Lefty Resource Library

Posting articles as I go

Tag: privilege

Philosophy and economics serving status quo power

Utilitarianism challenged the aristocracy. Philosophy conveniently intervened to devalue this challenge, and enabled the development of modern econ, including justifications for the common thinking that redistribution to the poor is wrong but redistributing to the rich is right:

“what really upset the applecart was the specification, “each one to count for one.”  The problem, you see, was that the principle gave the same weight to the pains and pleasures of peasants as it gave to those of aristocrats … there were so many peasants and so few aristocrats!

“seemed ineluctably to lead us to an endorsement of a far-reaching redistribution of income

“Philosophy came to the rescue, this time by discovering the problem of Other Minds … Capitalism was saved, and economists could go back to elaborating elegant mathematical structures confident that in so doing they would not be burning the house down

“Apologists for capitalism, which is to say professional economists, showing a positive genius for propaganda, call this state of affairs “efficient.”  I mean, who on earth could be against efficiency, especially in America?  So the present distribution of wealth and income is efficient, so long as taking a dollar away from a billionaire and giving it to a poor man makes the billionaire even the slightest bit less happy.  Unless, of course, the transfer has the all-round happy effect of somehow increasing the total output of the society so that the billionaire can be given his dollar back [or, more likely, a million dollars back] while also leaving enough to give the poor man an extra crust of bread, which will, ex hypothesi, move him a tad up his indifference curve.  [They give Nobel Prizes for this stuff.  I think astrologers should complain.]”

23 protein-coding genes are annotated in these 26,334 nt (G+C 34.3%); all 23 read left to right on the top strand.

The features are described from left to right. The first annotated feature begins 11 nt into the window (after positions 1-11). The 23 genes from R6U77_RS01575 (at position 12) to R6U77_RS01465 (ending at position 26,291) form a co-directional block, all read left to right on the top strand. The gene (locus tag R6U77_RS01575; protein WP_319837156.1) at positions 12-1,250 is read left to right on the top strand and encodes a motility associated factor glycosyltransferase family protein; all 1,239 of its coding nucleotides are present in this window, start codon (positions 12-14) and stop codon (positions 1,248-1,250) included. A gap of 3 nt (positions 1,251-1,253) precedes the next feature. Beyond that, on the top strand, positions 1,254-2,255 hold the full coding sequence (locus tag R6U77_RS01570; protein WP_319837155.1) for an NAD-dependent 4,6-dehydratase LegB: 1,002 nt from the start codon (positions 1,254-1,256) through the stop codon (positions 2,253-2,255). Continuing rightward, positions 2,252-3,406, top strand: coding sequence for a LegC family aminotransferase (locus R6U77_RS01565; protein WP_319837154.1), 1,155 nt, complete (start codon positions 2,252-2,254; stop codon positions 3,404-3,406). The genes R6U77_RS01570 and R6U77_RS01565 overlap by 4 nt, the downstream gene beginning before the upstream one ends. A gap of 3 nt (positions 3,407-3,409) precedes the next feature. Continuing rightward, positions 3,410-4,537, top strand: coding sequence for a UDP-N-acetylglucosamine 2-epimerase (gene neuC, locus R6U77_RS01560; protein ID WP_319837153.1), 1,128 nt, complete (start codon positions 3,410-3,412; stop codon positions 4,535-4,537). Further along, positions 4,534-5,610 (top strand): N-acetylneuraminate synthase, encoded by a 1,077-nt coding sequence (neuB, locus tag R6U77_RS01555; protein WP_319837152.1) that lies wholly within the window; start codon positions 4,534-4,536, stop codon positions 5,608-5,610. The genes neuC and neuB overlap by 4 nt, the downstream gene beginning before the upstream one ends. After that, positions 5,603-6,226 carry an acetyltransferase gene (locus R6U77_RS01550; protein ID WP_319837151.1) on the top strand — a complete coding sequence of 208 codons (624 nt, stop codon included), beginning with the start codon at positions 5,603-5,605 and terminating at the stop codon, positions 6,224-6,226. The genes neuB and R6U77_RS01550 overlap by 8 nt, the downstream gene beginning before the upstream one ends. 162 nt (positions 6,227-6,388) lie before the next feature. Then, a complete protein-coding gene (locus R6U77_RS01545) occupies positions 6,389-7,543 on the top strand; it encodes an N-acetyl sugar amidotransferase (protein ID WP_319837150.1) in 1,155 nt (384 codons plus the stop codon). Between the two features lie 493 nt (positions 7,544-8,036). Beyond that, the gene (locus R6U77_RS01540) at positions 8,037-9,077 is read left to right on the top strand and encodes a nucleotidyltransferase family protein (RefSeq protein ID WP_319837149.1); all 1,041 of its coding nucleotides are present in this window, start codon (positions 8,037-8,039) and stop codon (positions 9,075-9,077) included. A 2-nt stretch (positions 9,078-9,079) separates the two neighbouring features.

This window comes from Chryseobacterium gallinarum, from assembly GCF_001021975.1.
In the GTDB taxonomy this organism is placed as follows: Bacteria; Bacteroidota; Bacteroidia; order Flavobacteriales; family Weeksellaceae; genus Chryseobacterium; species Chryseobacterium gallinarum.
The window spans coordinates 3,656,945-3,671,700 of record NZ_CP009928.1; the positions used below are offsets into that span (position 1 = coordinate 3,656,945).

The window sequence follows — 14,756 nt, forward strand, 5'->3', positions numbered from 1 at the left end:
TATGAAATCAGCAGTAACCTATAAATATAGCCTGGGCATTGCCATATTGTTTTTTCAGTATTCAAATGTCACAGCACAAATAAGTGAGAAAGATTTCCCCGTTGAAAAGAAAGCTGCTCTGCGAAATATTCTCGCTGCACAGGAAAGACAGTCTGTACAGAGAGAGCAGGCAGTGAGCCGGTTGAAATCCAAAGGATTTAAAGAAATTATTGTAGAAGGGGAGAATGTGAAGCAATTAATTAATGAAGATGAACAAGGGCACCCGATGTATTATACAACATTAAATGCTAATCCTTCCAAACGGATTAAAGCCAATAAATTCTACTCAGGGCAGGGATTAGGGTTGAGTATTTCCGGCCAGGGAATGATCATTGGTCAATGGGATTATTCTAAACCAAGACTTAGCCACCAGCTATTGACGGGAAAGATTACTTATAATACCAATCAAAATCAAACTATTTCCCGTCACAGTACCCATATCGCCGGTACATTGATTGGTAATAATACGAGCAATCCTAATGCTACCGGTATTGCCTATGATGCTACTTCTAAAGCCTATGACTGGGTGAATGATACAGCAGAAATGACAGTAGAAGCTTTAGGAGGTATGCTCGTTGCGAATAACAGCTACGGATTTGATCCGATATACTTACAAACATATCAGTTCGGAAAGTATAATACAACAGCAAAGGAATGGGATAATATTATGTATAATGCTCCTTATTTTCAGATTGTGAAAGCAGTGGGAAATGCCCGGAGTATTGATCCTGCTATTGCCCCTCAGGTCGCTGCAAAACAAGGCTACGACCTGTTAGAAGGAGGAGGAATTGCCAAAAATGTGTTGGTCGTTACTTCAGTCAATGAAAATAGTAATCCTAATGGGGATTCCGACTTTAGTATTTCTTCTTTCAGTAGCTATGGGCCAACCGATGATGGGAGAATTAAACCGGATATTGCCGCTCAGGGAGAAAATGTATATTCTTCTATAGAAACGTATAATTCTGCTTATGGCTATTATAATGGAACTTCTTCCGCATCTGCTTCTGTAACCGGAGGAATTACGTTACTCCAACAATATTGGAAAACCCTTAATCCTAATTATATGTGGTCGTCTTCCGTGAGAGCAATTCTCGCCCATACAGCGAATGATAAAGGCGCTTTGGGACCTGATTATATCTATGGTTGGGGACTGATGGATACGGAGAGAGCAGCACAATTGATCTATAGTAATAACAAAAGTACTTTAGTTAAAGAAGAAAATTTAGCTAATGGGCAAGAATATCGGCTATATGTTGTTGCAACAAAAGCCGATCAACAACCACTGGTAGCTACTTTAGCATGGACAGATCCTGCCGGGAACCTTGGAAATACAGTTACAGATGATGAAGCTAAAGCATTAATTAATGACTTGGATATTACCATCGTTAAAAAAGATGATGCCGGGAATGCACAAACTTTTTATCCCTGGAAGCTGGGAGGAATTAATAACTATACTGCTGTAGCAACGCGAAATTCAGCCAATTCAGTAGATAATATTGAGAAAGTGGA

Implications for other ways in which theory is used to distance the privileged from oppression.


Creating racial categories to divide and conquer

Exploitated white and black workers were rising up together in the US in the 17thC. The government reacted by outlawing slavery of white people but not black people. This was a strategy used to quash uprising and placate the underclasses in a way that would allow exploitation to continue efficiently because “The great thing about the divide-and-conquer of creating white-skin privilege is that you don’t have to give people thusly bought off anything more” – having power relative to some others is enough.

Similar ‘divide and rule’ approaches were used throughout the colonial project:

As the aristocrats and their successors traveled around the world through the colonial age, Europeans all over would find or define a group within the colonial territory and elevate it above the other groups, give it some privileges, though never enough to challenge the intruding rulers. In exchange for this slightly elevated status, the rulers would make those people do the colonial dirty work, and usually keep them slightly more well off than their fellows. Over time, these slightly elevated people often tried to keep their European masters in power even after the people realized how evil colonialism was, maintaining the system both to keep above their fellows and out of fear of retaliation for the dirty work they’d done.

God made the whites to serve kings, and everyone else to serve whites. 

View at Medium.com

White privilege: a comic


‘Who is dependent on welfare?’

Ananya Roy testing apart ideas about welfare an an amazing video.